Sierra de Gredos cycling holidays

In 2008, Carlos Sastre, Spanish cycling’s ‘Mr Clean’, finally won the Tour de France. There was one region of Spain that celebrated more than most. Squeaky-clean Sastre, who never once faced drug charges in a notoriously dope-heavy sport, hails from the Sierra de Gredos, a mountainous region of central Spain. In this area, sweeping roads provide dream cycling training for Tour de France hopefuls, and its high passes frequently feature in the Vuelta a España, the Spanish equivalent.
Every June, Gredos puts on a yellow jersey of its own, thanks to its native piorno, or mountain broom. This hardy plant has pea-like yellow flowers similar to gorse, arriving in force in late spring and completely cloaking the hillside.  It’s a stunning natural phenomenon that local businesses are hoping will put the region back on the tourist map, particularly for cycling. “It’s absolutely spectacular in Gredos,” Marlene Smith, from our partner company Go Cycle Tours, explains. She loves taking cyclists on rides through the broom.

“Empty” Gredos

The year Sastre won the Tour, Sierra de Gredos didn’t have much to celebrate. It’s one of the three most depopulated provinces of the country, and is essentially still in post-war decline. Young people, and especially women, leave; there’s no industry for them here. Villages shrink every year. In 2019, one village lost four – or 20 percent – of its handful of remaining inhabitants.

The area is a prime example of what has been labelled 'La España Vacía' – ‘empty’ Spain, a national crisis of rural degeneration which has sparked a social movement, and waves of protest in Madrid. Madrid is, after all, just a couple of hours down the road from Gredos. Traditionally, the Sierra de Gredos was a weekend jaunt for Madrid hikers, but they mostly come in the summer holidays, leaving the area struggling out of season.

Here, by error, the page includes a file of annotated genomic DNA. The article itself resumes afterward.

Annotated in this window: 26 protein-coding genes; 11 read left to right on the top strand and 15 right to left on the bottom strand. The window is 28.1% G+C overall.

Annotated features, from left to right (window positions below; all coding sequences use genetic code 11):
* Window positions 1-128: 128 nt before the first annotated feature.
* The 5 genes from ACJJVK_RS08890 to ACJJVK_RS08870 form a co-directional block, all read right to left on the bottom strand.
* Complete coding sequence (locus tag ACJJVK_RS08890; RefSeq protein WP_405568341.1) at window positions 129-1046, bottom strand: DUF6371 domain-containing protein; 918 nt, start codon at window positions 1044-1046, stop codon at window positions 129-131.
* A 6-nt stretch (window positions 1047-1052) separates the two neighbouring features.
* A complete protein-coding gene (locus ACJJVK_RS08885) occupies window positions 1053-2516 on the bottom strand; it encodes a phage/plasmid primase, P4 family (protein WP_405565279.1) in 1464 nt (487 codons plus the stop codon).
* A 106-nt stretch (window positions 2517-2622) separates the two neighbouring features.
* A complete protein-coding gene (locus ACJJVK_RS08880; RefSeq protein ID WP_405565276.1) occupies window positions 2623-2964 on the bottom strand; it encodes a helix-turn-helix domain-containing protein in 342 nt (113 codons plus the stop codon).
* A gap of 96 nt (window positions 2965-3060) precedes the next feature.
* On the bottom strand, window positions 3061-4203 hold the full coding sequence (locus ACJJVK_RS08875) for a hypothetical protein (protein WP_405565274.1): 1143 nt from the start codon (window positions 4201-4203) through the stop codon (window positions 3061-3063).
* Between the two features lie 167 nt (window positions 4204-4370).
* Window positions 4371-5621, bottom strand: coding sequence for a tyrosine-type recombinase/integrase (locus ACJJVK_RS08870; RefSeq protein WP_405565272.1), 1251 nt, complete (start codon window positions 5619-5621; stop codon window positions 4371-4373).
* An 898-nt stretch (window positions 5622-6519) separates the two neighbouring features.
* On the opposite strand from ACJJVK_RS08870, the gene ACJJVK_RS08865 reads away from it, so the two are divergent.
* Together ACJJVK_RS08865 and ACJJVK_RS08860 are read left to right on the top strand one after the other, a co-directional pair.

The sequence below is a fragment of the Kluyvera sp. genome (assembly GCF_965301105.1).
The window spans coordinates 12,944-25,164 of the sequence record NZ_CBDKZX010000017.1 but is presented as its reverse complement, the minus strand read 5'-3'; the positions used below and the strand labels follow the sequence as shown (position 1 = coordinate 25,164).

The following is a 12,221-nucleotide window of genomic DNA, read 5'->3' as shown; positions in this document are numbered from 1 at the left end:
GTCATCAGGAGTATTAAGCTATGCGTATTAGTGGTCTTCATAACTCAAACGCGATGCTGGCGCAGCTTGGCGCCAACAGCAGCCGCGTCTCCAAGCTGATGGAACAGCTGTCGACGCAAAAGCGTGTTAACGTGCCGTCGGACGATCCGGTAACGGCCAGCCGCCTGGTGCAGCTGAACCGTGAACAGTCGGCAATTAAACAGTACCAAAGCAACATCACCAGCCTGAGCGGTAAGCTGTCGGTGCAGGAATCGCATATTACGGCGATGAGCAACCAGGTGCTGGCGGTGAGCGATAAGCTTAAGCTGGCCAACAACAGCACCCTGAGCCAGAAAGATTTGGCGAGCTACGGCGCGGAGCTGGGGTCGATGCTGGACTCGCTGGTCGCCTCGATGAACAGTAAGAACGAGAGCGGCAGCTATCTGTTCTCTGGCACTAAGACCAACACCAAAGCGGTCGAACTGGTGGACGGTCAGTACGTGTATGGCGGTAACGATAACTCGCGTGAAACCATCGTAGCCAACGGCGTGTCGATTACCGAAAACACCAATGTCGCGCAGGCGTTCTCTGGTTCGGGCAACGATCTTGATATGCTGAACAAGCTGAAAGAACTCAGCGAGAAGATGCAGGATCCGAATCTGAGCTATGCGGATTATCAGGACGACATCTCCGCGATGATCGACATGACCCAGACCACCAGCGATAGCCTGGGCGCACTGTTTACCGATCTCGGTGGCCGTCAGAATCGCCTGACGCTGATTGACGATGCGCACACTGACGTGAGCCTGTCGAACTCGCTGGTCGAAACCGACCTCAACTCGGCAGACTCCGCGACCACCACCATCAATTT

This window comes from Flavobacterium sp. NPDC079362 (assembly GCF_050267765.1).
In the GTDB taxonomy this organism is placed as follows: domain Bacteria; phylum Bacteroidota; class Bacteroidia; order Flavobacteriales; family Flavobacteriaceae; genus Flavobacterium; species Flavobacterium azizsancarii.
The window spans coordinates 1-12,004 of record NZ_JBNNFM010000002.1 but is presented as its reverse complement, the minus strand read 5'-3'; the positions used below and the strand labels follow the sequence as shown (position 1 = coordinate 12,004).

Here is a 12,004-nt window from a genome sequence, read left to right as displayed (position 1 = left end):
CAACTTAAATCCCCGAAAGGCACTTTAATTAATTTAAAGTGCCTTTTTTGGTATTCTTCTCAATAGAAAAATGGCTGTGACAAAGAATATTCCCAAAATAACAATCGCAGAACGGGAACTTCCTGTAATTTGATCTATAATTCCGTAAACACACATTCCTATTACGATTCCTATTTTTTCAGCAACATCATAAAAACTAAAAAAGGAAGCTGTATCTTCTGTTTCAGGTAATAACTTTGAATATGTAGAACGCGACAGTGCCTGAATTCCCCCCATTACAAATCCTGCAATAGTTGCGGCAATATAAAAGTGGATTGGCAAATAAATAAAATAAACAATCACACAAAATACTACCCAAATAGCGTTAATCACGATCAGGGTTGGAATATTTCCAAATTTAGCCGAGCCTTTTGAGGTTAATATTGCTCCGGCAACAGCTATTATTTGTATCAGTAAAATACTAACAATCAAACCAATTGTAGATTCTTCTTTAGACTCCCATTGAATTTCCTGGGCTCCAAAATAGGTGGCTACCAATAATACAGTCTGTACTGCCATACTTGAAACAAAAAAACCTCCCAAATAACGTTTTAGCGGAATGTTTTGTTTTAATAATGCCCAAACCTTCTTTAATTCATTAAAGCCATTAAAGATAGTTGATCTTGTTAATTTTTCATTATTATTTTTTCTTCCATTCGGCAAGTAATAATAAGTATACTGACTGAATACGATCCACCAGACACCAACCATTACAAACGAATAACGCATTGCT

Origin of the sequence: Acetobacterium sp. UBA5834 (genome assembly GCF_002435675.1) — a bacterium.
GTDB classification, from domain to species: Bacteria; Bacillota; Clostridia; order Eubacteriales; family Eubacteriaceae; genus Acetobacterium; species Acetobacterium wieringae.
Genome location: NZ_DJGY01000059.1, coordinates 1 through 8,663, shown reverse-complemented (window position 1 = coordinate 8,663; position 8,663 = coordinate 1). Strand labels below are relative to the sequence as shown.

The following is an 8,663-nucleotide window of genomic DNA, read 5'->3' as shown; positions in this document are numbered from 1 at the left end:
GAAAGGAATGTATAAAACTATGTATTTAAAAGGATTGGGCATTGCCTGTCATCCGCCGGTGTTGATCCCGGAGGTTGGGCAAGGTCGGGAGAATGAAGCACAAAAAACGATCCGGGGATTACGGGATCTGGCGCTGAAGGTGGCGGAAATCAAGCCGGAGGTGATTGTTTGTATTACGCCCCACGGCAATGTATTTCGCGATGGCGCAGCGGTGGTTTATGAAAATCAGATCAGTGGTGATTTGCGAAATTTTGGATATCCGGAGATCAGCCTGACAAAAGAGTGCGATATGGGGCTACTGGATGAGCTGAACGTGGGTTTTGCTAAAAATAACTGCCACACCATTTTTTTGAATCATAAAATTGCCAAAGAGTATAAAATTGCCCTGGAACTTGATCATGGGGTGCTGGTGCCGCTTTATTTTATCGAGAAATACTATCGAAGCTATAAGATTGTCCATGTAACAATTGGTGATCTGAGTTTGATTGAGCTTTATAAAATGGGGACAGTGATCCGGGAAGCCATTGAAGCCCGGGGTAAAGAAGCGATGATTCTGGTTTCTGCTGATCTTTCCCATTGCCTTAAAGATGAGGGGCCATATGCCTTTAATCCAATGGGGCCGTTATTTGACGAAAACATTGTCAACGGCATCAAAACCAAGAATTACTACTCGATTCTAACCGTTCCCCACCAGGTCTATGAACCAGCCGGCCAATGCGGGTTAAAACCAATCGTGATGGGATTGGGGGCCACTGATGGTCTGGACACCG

Aside from the broom, there aren’t many living things that can tough it out on the high slopes of the Sierra de Gredos year round. It’s bitter in winter, its cities characterised by forbidding walls, its slopes snowbound. “The barren plains, the rugged mountains of Castile,” says Marlene, who is on the board of directors for the region’s Chamber of Commerce. To the average Spaniard, this area is traditionally seen as “cold and hostile”. But it’s also “the real Spain, because this is where Castilian comes from”.

But in the last five or ten years, the perception has started to change. And it’s all thanks to Gredos’s yellow jersey – its gorgeous mountain bloom.

Broom with a view

In 2009, ASENORG, the region’s commerce association, realised it needed to do more to save the area. It launched an annual, month-long mountain broom festival, the Festival del Piorno. Surrounding events – from a yellow tapas festival to horse rides – have snowballed. In recent years, Sierra de Gredos has been recognised as a stargazing area by the Spanish Starlight Foundation, and ASENORG are working to protect its mycology and its birds, too. “It all started with the festival,” Marlene says. A year later, Marlene launched Go Cycle Tours, offering challenging cycling trips through the famous broom.
Go Cycle Tours are hopeful that the ‘Gredos model’, as Marlene calls it, will give people a good reason to visit, and people in the region a reason to stay. “Go Cycle is ONLY about money in the community,” she says. She sources everything from the bike hire to the transfer from Madrid from the area. Guests are pampered with surprisingly lovely, locally-run hotels – and might visit a winery. A few have started to focus on pure varietal wines, using Garnacha (Grenache) grapes. “It’s so much fun there,” Marlene says of the winery. “The guys that run it are absolute characters.”

New hope